In today’s fast-paced legal landscape, firms are increasingly looking for ways to streamline their operations, reduce costs, and enhance the value they deliver to their clients. One of the most promising solutions for achieving these goals is workflow automation.
Are both vendors and firms trying too hard to be first movers, inadvertently neglecting two significant issues in legal technology — an ever increasing and uncontrollable amount of unstructured data, and a lack of clearly defined processes and paths to automation?
We often witness a “lightbulb moment” among prospective clients when they discover the potential of Autologyx’s data-driven process engine. The initial reaction is a blend of amazement and excitement: “Wow, that’s incredible! You can tackle all those problems our other systems can’t!” The possibilities seem endless.
Technology has now crossed the line into something at best closely resembling human output in the form of large language model-based AI, and the narrative of what mature legal service delivery might look like has changed overnight. We’re struggling to merge the huge potential of this new capability with yesterday’s picture — how do we integrate this magic box, loosely linked to huge sets of data and able to produce sophisticated outputs based on any variations of a prompt — in other words, something quite like us?
When Adidas looked at developing a running shoe to beat the Nike Alphafly, which Eliud Kipchoge wore when he broke the then mens marathon world record in 2022, they started with the data.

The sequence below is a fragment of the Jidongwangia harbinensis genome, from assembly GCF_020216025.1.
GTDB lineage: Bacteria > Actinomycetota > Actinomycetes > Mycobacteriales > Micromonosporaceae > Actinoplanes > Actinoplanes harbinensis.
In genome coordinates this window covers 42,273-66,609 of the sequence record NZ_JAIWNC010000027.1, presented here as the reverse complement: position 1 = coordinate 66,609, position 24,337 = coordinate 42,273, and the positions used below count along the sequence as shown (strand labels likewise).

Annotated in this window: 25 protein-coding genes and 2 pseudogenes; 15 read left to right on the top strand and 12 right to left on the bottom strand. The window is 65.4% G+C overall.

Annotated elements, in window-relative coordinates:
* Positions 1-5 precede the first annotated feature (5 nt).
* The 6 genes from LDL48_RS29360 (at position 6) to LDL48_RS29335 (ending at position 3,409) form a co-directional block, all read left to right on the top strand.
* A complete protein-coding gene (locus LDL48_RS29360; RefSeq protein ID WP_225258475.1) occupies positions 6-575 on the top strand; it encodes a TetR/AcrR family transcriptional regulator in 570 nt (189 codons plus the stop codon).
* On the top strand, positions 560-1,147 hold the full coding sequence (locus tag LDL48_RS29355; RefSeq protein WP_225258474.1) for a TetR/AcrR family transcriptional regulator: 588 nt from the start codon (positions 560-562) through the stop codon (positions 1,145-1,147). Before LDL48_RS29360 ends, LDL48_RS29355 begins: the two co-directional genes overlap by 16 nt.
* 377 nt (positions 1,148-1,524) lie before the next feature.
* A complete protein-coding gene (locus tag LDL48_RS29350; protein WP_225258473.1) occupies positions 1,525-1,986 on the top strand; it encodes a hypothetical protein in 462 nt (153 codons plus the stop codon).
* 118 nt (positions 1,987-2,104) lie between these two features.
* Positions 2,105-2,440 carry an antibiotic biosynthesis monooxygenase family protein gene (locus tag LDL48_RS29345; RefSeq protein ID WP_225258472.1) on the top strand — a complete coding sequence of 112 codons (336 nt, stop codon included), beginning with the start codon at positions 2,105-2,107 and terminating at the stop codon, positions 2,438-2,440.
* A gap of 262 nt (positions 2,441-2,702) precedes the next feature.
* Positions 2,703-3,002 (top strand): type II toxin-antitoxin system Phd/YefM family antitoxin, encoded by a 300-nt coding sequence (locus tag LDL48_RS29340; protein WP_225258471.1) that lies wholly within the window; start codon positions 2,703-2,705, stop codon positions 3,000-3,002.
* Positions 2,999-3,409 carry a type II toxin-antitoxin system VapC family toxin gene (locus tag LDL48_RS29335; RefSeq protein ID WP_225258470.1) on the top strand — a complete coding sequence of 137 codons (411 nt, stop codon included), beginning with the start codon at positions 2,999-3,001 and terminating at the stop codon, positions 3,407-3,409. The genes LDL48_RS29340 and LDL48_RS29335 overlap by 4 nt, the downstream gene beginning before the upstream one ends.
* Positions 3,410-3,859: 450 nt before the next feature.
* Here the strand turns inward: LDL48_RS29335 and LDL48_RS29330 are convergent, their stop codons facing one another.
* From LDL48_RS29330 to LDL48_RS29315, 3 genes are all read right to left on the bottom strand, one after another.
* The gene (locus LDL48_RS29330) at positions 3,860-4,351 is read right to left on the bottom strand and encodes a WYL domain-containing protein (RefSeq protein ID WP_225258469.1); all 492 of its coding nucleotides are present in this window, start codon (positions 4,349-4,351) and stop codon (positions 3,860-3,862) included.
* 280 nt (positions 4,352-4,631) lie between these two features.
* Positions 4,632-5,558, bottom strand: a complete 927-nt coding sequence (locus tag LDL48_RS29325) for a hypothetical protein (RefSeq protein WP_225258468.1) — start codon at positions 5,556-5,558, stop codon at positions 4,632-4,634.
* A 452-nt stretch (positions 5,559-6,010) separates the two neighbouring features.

If the process of running can be improved by starting with the data, perhaps the same can be said of your legal processes.
Document automation in legal has been a thing since the 1990’s and it continues to grow.
There are many technology vendors which either just do document automation or incorporate the capability as part of a wider feature set. This rise in vendors and strategic acquisitions has made it a very challenging for buyers because of the increase in choice and solution fit assessment required.
A big theme at ILTACON 2022 was one of interoperability and integrations. Workflows and the tools that support them should not remain siloed in point solutions and where possible be integrated into the wider tech stack to provide more value and enable the sharing of data and outcomes.
Our working lives have dramatically changed with the onset of remote working. The jury is still out on the pros and cons of shifting away from centralised office life, yet a fundamental truth has not changed: our ability to concoct the right mix of people, process and technology impacts a host of downstream implications for our businesses.
Law firms have access to volumes of data. Data about themselves, their people, how they practice, metrics regarding utilisation and profitability and also an immense amount of client data. However almost all firms, are data rich but information poor.